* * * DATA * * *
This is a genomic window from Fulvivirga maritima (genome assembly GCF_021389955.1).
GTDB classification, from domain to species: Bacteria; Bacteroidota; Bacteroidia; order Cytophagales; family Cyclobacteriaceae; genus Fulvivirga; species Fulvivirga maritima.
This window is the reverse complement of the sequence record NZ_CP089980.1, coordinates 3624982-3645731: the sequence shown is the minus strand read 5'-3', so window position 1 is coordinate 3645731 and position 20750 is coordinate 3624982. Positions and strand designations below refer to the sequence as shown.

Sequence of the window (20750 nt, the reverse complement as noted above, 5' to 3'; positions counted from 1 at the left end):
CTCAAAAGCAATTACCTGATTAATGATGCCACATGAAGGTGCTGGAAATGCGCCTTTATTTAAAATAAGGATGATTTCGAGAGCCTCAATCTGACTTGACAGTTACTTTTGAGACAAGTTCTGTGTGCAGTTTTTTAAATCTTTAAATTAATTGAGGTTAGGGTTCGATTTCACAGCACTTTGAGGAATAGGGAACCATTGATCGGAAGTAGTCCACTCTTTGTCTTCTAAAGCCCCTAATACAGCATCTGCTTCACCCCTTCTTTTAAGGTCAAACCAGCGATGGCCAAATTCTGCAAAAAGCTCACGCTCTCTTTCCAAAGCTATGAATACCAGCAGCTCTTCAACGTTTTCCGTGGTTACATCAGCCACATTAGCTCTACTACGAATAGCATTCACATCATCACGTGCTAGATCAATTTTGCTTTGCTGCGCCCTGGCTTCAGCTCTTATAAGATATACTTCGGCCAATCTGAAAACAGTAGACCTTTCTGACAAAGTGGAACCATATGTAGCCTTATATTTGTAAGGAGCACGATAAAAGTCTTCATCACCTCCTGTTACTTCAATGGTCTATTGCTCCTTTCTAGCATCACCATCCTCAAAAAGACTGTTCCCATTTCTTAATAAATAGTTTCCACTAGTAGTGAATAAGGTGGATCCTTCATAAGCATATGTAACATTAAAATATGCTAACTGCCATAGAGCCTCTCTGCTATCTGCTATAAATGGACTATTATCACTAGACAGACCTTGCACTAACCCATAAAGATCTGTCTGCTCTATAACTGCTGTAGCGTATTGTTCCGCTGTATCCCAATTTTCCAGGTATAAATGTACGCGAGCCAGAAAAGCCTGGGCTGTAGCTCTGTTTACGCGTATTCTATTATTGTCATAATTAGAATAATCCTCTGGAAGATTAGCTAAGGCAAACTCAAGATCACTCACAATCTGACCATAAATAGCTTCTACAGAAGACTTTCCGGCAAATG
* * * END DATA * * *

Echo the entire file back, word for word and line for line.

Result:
This is a genomic window from Fulvivirga maritima (genome assembly GCF_021389955.1).
GTDB classification, from domain to species: Bacteria; Bacteroidota; Bacteroidia; order Cytophagales; family Cyclobacteriaceae; genus Fulvivirga; species Fulvivirga maritima.
This window is the reverse complement of the sequence record NZ_CP089980.1, coordinates 3624982-3645731: the sequence shown is the minus strand read 5'-3', so window position 1 is coordinate 3645731 and position 20750 is coordinate 3624982. Positions and strand designations below refer to the sequence as shown.

Sequence of the window (20750 nt, the reverse complement as noted above, 5' to 3'; positions counted from 1 at the left end):
CTCAAAAGCAATTACCTGATTAATGATGCCACATGAAGGTGCTGGAAATGCGCCTTTATTTAAAATAAGGATGATTTCGAGAGCCTCAATCTGACTTGACAGTTACTTTTGAGACAAGTTCTGTGTGCAGTTTTTTAAATCTTTAAATTAATTGAGGTTAGGGTTCGATTTCACAGCACTTTGAGGAATAGGGAACCATTGATCGGAAGTAGTCCACTCTTTGTCTTCTAAAGCCCCTAATACAGCATCTGCTTCACCCCTTCTTTTAAGGTCAAACCAGCGATGGCCAAATTCTGCAAAAAGCTCACGCTCTCTTTCCAAAGCTATGAATACCAGCAGCTCTTCAACGTTTTCCGTGGTTACATCAGCCACATTAGCTCTACTACGAATAGCATTCACATCATCACGTGCTAGATCAATTTTGCTTTGCTGCGCCCTGGCTTCAGCTCTTATAAGATATACTTCGGCCAATCTGAAAACAGTAGACCTTTCTGACAAAGTGGAACCATATGTAGCCTTATATTTGTAAGGAGCACGATAAAAGTCTTCATCACCTCCTGTTACTTCAATGGTCTATTGCTCCTTTCTAGCATCACCATCCTCAAAAAGACTGTTCCCATTTCTTAATAAATAGTTTCCACTAGTAGTGAATAAGGTGGATCCTTCATAAGCATATGTAACATTAAAATATGCTAACTGCCATAGAGCCTCTCTGCTATCTGCTATAAATGGACTATTATCACTAGACAGACCTTGCACTAACCCATAAAGATCTGTCTGCTCTATAACTGCTGTAGCGTATTGTTCCGCTGTATCCCAATTTTCCAGGTATAAATGTACGCGAGCCAGAAAAGCCTGGGCTGTAGCTCTGTTTACGCGTATTCTATTATTGTCATAATTAGAATAATCCTCTGGAAGATTAGCTAAGGCAAACTCAAGATCACTCACAATCTGACCATAAATAGCTTCTACAGAAGACTTTCCGGCAAATG